Mindhacks discusses a surprising asymmetry. Journalists discussing sampling error almost always emphasize the possibility that the variable in question has been under-estimated.
For any individual study you can validly say that you think the estimate is too low, or indeed, too high, and give reasons for that… But when we look at reporting as a whole, it almost always says the condition is likely to be much more common than the estimate.
For example, have a look at the results of this Google search:
“the true number may be higher” 20,300 hits
“the true number may be lower” 3 hits
There are two parts to this. First, the reporter is trying to sell her story. So she is going to emphasize the direction of error that makes for the most interesting story. But that by itself doesn’t explain the asymmetry.
Let’s say we are talking about stories that report “condition X occurs Y% of the time.” There is always an equivalent way to say the same thing: “condition Z occurs (100-Y)% of the time” (Z is the negation of X.) If the selling point of the story is that X is more common than you might have thought, then the author could just as well say “The true frequency of Z may be lower” than the estimate.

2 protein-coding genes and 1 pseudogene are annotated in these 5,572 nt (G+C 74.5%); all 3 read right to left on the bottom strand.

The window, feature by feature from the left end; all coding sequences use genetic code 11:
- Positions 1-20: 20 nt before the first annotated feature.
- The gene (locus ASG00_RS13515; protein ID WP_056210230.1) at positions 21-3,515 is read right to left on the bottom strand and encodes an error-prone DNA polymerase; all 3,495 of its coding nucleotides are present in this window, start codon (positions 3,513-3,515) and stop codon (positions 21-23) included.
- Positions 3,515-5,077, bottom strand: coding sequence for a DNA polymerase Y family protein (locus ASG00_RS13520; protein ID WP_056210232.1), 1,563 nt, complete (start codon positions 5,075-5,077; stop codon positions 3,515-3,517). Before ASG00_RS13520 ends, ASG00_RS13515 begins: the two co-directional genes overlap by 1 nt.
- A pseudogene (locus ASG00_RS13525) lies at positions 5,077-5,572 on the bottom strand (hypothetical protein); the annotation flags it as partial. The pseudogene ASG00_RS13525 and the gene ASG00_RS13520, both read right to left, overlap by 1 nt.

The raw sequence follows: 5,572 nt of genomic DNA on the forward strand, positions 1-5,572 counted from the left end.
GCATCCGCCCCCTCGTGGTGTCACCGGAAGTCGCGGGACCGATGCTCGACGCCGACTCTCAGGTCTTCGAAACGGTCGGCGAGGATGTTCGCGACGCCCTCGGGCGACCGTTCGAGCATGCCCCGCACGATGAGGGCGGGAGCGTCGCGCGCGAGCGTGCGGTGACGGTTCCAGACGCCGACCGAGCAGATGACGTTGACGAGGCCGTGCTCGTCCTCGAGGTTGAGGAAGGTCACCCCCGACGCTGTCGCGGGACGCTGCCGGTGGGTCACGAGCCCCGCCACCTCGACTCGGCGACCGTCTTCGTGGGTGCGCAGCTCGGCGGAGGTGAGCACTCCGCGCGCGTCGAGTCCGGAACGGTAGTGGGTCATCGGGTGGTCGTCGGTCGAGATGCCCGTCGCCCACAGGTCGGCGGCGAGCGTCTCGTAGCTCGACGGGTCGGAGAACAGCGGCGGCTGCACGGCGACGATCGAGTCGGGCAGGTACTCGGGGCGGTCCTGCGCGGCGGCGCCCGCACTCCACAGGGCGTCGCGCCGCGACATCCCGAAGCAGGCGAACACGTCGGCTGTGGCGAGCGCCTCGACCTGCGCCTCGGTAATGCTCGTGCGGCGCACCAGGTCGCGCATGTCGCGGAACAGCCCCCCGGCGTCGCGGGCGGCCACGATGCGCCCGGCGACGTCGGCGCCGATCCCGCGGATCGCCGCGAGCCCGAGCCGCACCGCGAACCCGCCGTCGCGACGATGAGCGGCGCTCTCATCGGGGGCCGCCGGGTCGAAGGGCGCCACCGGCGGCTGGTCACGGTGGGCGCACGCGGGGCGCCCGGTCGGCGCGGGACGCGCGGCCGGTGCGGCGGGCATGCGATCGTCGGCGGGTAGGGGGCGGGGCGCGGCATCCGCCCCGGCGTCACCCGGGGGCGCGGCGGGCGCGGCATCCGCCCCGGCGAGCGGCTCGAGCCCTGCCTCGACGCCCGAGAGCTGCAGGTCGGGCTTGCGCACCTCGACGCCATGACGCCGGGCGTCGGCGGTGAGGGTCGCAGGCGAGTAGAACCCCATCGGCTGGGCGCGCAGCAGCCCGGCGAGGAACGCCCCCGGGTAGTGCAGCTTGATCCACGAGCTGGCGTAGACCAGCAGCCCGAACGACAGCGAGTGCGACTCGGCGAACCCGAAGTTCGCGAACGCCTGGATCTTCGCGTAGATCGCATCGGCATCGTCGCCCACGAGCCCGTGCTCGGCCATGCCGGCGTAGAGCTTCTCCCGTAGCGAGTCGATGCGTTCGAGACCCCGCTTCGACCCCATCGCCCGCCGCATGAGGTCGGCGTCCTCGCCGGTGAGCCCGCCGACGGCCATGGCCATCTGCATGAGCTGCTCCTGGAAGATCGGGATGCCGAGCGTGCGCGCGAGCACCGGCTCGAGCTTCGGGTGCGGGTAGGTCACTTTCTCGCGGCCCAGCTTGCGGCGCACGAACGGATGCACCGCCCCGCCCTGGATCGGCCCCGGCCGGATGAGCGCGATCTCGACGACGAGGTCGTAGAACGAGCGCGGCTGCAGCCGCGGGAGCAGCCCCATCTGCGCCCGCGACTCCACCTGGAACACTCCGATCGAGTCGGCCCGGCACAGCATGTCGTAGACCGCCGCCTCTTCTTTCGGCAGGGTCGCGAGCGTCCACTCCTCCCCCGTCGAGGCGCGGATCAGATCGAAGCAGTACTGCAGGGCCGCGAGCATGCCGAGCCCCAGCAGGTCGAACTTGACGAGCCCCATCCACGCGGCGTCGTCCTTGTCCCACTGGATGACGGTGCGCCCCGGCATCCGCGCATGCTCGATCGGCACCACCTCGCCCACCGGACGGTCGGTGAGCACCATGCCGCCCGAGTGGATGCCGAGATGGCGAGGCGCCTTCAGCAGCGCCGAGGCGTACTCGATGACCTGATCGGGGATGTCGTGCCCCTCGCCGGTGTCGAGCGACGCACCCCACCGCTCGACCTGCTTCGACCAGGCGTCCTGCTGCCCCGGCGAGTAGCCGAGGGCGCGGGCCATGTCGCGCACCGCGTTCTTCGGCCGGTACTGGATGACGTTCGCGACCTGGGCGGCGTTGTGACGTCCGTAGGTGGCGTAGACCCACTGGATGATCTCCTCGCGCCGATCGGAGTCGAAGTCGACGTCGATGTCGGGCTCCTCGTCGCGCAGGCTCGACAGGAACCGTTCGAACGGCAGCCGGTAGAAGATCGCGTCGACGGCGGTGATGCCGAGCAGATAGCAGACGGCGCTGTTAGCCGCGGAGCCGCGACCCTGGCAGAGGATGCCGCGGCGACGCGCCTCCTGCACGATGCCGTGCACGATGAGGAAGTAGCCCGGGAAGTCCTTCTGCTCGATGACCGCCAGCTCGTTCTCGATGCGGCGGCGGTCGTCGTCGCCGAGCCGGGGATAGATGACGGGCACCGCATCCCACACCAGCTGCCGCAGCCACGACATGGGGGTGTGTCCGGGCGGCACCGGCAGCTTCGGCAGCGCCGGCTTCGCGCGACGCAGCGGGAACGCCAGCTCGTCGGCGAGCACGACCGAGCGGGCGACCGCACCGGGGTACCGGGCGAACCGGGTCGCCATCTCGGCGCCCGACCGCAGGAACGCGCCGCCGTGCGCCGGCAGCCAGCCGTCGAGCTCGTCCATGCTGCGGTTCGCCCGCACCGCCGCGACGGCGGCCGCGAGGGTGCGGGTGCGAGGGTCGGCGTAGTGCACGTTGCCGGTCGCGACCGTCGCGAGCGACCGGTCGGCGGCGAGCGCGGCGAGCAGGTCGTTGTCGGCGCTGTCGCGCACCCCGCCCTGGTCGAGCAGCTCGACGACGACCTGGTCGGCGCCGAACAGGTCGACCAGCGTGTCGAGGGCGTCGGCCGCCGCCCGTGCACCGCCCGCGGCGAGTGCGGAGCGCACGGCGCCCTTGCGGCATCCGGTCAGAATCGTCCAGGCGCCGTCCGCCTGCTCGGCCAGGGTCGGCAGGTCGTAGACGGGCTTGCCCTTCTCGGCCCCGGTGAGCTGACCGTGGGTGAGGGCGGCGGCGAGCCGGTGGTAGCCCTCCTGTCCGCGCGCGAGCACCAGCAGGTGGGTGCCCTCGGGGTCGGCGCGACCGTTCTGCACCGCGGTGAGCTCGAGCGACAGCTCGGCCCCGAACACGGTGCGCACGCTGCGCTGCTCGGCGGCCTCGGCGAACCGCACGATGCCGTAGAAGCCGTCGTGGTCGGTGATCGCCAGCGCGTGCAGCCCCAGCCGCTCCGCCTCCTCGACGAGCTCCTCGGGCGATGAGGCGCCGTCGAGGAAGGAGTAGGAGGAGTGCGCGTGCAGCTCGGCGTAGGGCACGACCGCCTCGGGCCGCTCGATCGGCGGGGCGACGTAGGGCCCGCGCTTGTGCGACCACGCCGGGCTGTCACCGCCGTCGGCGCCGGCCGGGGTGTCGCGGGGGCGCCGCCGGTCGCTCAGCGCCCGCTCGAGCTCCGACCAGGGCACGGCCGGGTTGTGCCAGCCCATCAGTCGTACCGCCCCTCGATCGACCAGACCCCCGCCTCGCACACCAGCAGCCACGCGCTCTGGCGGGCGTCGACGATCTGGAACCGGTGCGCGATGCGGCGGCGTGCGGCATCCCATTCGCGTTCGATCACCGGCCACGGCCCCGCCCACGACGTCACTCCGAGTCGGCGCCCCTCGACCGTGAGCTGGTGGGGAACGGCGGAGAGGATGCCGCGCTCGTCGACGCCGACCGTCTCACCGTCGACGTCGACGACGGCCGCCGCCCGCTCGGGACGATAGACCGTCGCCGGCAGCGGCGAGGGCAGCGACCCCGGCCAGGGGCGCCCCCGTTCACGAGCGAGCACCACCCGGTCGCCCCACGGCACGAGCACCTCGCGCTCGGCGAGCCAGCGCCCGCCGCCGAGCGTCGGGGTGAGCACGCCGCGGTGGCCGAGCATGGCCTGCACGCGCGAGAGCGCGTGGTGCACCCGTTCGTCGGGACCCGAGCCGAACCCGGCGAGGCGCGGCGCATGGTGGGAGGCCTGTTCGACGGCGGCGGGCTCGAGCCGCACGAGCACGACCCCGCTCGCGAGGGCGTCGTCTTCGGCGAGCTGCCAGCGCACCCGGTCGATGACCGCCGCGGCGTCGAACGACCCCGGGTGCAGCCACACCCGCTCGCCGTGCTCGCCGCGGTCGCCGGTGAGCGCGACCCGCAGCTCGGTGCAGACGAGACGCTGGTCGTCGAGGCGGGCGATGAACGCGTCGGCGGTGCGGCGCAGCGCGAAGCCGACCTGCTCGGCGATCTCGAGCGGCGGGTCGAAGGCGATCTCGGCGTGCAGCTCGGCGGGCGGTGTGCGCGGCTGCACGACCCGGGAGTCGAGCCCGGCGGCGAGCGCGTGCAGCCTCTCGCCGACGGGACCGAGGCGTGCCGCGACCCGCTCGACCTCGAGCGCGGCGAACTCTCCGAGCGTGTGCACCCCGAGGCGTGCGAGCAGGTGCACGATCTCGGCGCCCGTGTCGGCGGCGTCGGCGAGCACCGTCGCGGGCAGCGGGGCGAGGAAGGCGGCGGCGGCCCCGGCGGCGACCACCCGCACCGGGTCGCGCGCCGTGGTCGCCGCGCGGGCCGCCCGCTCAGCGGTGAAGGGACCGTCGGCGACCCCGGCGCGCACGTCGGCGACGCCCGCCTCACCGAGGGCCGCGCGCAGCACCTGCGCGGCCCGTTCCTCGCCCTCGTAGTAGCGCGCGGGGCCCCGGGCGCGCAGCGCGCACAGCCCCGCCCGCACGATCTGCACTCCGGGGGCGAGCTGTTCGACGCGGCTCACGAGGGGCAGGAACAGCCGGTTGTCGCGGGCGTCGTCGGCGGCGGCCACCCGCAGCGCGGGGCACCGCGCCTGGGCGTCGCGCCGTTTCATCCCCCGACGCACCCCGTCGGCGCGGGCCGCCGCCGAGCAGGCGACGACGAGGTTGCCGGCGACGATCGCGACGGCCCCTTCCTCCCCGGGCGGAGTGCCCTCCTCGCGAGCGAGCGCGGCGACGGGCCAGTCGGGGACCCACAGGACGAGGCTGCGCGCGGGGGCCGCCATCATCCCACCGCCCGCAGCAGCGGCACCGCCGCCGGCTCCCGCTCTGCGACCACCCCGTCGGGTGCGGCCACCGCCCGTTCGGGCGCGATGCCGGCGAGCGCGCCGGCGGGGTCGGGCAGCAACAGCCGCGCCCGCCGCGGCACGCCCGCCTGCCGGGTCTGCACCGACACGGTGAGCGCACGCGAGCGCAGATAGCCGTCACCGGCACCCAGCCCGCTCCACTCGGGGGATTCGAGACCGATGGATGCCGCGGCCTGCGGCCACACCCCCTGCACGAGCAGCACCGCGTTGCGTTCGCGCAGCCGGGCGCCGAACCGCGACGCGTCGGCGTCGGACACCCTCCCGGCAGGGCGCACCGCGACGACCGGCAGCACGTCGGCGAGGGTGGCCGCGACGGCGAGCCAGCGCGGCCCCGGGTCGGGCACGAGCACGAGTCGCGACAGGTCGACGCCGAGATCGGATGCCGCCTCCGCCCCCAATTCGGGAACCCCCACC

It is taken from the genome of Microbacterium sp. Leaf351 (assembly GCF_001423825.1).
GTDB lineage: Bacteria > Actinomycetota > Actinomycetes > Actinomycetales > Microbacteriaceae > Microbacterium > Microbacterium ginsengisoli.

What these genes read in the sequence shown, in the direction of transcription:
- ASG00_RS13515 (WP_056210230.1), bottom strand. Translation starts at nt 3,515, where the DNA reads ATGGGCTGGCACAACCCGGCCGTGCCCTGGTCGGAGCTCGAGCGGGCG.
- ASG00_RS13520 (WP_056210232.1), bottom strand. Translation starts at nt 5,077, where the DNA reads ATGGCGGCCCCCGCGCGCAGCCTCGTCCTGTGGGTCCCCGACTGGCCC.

So the big puzzle is why stories are always framed in one of two completely equivalent ways. I assume that a large part of this is
- News is usually about rare things/events.
- If you are writing about X and X is rare, then you make the story more interesting by pointing out that X might be less rare than the reader thought.
- It is more natural to frame a story about the rareness of X by saying “X is rare, but less rare than you think” rather than “the lack of X is common, but less common than you think.”
But the more I think about symmetry the less convinced I am by this argument. Anyway I am still amazed at the numbers from the google searches.